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From King5.com, Seattle Storm fans greeted the team as it arrived at SeaTac Airport last night after 10 p.m. Sue Bird also talks more about her big shot while Swin Cash called the comeback "something that was epic".
Good to find out that Cash was as surprised as we were by the comeback.
Cash thought the fans were unbelievable too.
After Game One, all the attention was focused on Phoenix Mercury guard Diana Taurasi’s 2-for-15 shooting struggles, but as some observers noted Seattle Storm All-Star forward Swin Cash had an equally difficult game going 1-for-8. Neither one of the former UConn stars played well in the opener of the Western Conference Finals and both bounced back in Game Two.
But just as Cash is sometimes seen as a third wheel on the Storm behind Sue Bird and Lauren Jackson, Taurasi’s first game struggles were considered to be the focal point of Game Two.
In the end, it was Cash — who might have been obscured again by Bird and Taurasi while remaining one of the league’s fiercest competitors — who quietly went about her business of earning the largest chunk of credit for the Storm’s victory.
Storm statistical MVP: Swin Cash
Cash’s performance against the Mercury yesterday is actually something Storm fans have seen on multiple occasions — she has a knack for stepping up in big moments when the team is down and not just willing them to victory, but helping to get them refocused.
But aside from her true shooting percentage of 66.39 percent yesterday, what was most impressive about Cash was her rebounding — she had four of her five offensive rebounds in the fourth quarter and finished with an outstanding offensive rebounding percentage of 24.63 percent. It’s not intense focus or dominant skill alone that drives the Storm, but the attention to the details of basketball across the roster that drive the Storm. Cash’s efficient scoring and gritty board work probably had the greatest impact on the game as a whole.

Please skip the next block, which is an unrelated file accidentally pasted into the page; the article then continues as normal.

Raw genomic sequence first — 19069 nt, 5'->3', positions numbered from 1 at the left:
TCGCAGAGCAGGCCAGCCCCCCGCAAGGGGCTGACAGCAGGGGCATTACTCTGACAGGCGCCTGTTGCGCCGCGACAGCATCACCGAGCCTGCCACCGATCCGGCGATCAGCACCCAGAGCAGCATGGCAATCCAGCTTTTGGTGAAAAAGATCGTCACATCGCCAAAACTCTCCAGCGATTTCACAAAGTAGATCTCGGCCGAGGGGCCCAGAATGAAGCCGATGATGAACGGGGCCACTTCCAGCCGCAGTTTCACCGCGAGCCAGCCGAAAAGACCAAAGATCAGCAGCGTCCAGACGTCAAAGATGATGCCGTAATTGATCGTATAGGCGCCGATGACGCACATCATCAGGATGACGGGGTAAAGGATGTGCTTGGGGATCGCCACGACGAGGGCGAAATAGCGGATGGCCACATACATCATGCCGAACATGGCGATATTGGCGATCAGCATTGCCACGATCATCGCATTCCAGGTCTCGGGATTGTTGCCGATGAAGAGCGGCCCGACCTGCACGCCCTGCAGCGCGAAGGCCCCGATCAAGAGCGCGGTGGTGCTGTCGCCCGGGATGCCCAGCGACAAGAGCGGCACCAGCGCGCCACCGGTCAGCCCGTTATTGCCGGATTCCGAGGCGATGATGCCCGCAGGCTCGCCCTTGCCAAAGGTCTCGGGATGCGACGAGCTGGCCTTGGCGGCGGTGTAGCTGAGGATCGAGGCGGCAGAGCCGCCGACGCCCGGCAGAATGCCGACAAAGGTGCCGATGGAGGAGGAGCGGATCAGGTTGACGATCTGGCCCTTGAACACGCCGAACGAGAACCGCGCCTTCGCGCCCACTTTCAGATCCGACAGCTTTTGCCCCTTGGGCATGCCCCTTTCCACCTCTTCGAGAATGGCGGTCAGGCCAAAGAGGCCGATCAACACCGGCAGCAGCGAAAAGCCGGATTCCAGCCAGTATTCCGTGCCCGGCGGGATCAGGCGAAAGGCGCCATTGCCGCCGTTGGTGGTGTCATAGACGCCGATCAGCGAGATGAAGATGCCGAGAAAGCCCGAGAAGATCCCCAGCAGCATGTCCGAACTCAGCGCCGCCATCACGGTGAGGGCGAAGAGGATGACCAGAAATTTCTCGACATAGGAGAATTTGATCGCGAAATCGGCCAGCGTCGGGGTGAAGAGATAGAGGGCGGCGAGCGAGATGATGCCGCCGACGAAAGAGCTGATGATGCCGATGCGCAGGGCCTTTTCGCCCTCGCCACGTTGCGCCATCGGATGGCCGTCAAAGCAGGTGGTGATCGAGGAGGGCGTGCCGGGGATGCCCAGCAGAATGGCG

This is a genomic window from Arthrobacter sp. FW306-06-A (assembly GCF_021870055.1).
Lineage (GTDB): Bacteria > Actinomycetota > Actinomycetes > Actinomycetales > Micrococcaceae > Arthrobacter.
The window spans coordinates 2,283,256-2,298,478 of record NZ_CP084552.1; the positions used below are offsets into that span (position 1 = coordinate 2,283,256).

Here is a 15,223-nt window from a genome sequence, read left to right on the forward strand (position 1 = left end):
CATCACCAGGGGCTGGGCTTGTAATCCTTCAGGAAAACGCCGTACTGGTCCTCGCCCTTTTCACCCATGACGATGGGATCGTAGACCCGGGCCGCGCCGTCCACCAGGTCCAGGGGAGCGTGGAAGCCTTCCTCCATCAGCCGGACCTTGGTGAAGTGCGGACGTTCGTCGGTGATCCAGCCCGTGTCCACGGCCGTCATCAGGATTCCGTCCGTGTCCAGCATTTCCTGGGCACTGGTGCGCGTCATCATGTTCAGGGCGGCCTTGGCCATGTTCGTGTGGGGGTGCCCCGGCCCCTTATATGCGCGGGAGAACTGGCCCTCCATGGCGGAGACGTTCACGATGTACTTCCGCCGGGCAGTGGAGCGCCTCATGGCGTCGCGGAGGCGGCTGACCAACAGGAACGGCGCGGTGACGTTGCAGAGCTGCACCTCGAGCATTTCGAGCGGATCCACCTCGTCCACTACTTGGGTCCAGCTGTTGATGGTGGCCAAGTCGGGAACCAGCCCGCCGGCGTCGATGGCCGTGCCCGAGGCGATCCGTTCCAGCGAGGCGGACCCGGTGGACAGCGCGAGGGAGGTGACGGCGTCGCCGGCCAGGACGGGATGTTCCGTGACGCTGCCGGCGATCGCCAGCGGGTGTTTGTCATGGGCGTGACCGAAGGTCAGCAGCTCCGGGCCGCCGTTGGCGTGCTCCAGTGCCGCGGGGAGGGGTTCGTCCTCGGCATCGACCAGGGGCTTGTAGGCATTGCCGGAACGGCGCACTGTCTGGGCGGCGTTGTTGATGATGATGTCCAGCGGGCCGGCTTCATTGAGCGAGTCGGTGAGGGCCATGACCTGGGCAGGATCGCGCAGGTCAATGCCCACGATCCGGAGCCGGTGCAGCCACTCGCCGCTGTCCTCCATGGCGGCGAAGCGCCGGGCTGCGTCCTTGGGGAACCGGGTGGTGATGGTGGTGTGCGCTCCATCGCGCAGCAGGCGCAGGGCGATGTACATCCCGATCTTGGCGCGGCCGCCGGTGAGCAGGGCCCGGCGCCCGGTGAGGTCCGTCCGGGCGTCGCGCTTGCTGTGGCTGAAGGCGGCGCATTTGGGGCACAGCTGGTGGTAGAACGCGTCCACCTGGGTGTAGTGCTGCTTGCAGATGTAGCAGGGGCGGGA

Storm key contributor: Sue Bird
Of course, Cash’s outstanding play during the Storm’s comeback was overshadowed by Bird’s game-winning shot for obvious reasons. But Bird did plenty before that big moment to help lead the team back to within striking distance as well. After going 1-for-8 in the first half, Bird quickly ended the drought by hitting a jumper early in the third quarter and then proceeded to go 4-for-6 in the second half. Although Bird only finished with a true shooting percentage of 50.76 percent after struggling to get going in the first half, you should know by now that scoring is not Bird’s only impact on the team even in her biggest moments.
Bird had an assist ratio of 32.31 percent and a turnover percentage of 4.03 percent which contributed to an excellent pure point rating of 11.71. But more impressive was Bird’s play on the interior and not just her outstanding defensive play on Temeka Johnson at the end of the game that maintained the tie and set up her big shot. Bird had a defensive rebounding percentage of 16.38 percent, which suffice it to say is way above normal. But the most striking thing about it was the tenacity with which she went and got those boards — these weren’t the types of long rebounds that point guards normally get while heading up the court in transition but rather tenacious rebounds where she got the position and aggressively attacked the boards. Uncharacteristic for Bird, but not necessarily unexpected for a competitor who wanted to win the game.
Key statistic: offensive rebounding